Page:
In spite of the fact that the four books mentioned below represent only modest literary achievements, they provide first hand perception of HIV/AIDS in different parts of Africa.
Carolyne Adalla's Confessions of an AIDS victim comes from Kenya. The story reads well, although strong didactic intentions on the part of the narrator are somewhat overbearing.
Written by a HIV+ young woman, Waste not your tears is a poignant, in some ways disheartening, but also a sympathetic treatment of the subject.
Although very short, Bento Sitoe's life story Zabela, my wasted life shows how easy it is for young teenagers to end up working as prostitutes in Mozambique and how little protection young women have against HIV/AIDS.
It is difficult to recommend the reading of Koné Doh Fandanh's Le Défilé des innocents because of the narrator's sexist attitude and the weakness of the plot. Yet the fact that a young man of the Ivory Coast, aged only twenty, chooses to write on HIV/AIDS, seems to indicate the importance of the issue for young African people of today. Rather than minimising Koné Doh Fandanh's achievement, I would hope that adequate working conditions will return to African universities and with them much better opportunities for students to discuss critical contemporary issues including sexism and HIV/AIDS. This alone can bring about real changes for the betterment of all.
Carolyne Adalla. Confessions of an AIDS victim. Nairobi: Spear Books, 1993. 84p. ISBN 9966-46-846-3.
Catherine Njeri, a beautiful, young and intelligent woman, learns with shock and utter disbelief that she is HIV positive which makes her an AIDS victim. This means many things to her; she cannot go ahead with her plans to study for her masters degree in the USA and she has to start thinking like somebody who is at the end of her life.
Carolyne Adalla was born in Kenya.
Violet Kala. Waste not your tears. Harare: Baobab Books, 1994. 73p. ISBN 0-908311-64-8.
Loveness, young and naive, thinks she has found the man of her dreams in Roderick. She allows herself to be seduced, seeing this as a proof of his love. His promise of marriage disappears at the same time as she moves into his quarters. Roderick, however, is not quite what he appears and he certainly isn't anything Loveness expected or wanted. Roderick has AIDS.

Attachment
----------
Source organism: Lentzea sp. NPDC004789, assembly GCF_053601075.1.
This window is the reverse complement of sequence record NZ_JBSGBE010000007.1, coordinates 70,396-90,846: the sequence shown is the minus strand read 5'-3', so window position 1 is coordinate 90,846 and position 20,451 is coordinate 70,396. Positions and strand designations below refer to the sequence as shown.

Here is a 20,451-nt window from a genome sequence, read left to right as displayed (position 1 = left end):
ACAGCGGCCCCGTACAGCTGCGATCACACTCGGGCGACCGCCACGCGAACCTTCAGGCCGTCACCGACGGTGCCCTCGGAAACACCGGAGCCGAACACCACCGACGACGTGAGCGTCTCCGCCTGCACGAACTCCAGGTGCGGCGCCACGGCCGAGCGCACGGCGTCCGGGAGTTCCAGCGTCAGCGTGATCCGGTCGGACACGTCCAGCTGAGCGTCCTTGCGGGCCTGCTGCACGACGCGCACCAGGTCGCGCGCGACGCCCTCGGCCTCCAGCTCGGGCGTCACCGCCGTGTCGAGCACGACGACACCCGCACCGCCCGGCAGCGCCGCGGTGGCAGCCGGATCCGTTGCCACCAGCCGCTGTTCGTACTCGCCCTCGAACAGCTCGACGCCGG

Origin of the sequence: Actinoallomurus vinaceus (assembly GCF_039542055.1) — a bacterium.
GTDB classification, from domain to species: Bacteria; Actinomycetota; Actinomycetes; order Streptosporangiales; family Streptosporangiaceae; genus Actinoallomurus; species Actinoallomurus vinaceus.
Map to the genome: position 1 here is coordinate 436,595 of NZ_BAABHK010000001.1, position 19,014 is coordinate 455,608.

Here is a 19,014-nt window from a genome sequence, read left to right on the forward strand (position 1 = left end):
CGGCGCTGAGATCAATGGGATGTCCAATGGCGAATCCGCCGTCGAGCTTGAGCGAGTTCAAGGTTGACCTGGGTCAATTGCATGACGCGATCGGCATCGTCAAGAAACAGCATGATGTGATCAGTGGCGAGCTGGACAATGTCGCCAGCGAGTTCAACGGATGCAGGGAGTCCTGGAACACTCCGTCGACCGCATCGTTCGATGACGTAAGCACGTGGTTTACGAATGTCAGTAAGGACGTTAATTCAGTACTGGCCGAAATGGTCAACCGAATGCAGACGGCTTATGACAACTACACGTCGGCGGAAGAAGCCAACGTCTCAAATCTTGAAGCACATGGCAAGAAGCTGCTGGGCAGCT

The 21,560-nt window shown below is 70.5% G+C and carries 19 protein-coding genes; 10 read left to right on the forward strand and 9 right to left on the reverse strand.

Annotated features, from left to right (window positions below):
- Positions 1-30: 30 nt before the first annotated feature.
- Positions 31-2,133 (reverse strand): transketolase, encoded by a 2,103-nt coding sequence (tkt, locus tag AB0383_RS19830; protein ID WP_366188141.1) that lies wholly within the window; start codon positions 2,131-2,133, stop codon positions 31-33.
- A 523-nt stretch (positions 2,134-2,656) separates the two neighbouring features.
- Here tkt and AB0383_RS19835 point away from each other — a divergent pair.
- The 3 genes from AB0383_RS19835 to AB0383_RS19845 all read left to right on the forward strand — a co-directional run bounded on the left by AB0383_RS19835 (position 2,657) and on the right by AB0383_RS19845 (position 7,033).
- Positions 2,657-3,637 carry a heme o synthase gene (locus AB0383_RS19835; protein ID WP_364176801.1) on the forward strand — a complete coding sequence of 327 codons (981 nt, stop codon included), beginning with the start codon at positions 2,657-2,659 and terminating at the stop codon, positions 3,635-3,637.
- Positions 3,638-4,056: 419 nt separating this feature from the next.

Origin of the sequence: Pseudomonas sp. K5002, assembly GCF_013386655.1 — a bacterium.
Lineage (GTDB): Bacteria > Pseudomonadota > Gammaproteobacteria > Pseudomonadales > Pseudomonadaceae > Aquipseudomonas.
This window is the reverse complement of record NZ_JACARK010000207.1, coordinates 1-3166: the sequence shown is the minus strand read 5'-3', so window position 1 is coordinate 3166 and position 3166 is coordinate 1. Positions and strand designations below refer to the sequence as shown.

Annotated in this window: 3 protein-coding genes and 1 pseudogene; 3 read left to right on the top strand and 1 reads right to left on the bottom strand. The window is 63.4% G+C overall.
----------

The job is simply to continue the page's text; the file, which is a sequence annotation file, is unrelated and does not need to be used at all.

Bento Sitoe (Translated from the Tsonga by Renato Matusse). Zabela: my wasted life. Harare (PO Box 567): Baobab Books, 1996, 44p. ISBN 0-908311-84-2.
Zabela is the sad story of a young woman who finds herself trapped into prostitution through naivete and poverty. Driven by shame from rural Mozambique into the city, Zabela finds herself dependent for survival on the women who run the brothels; and on men who know how to take advantage of her ignorance and despair.
The setting is Mozambique, but the experience is one which will move and echo in the hearts and minds of women everywhere.
Simply and movingly written, the story is told by Zabela herself, in a voice that comes from the heart and resonates with the honesty of an experience that has been lived through, an experience which needs to be shared. (From back cover)
Koné Joël Doh Fandanh. Le Défilé des innocents. Abidjan: Edilis, 1996. 88p. ISBN 2-909238-46-6
Following the suicide of his friend Sly, Eric decides to get tested for AIDS and learns that he is HIV+. This news triggers memories. The script of his own life moves slowly in front of his eyes. Eric remembers his first encounter with Sly, their life in the Cité Universitaire, his own shyness towards women and Sly's numerous conquests, his first sexual experience with one of Sly's girlfriends, the disastrous effect of the news he is HIV+ on his morale, his life and that of his family.
Two stories run in parallel: that of Eric which starts when he learns he is HIV+ and that of Sly whose short and devastating life leads him to HIV/AIDS and suicide.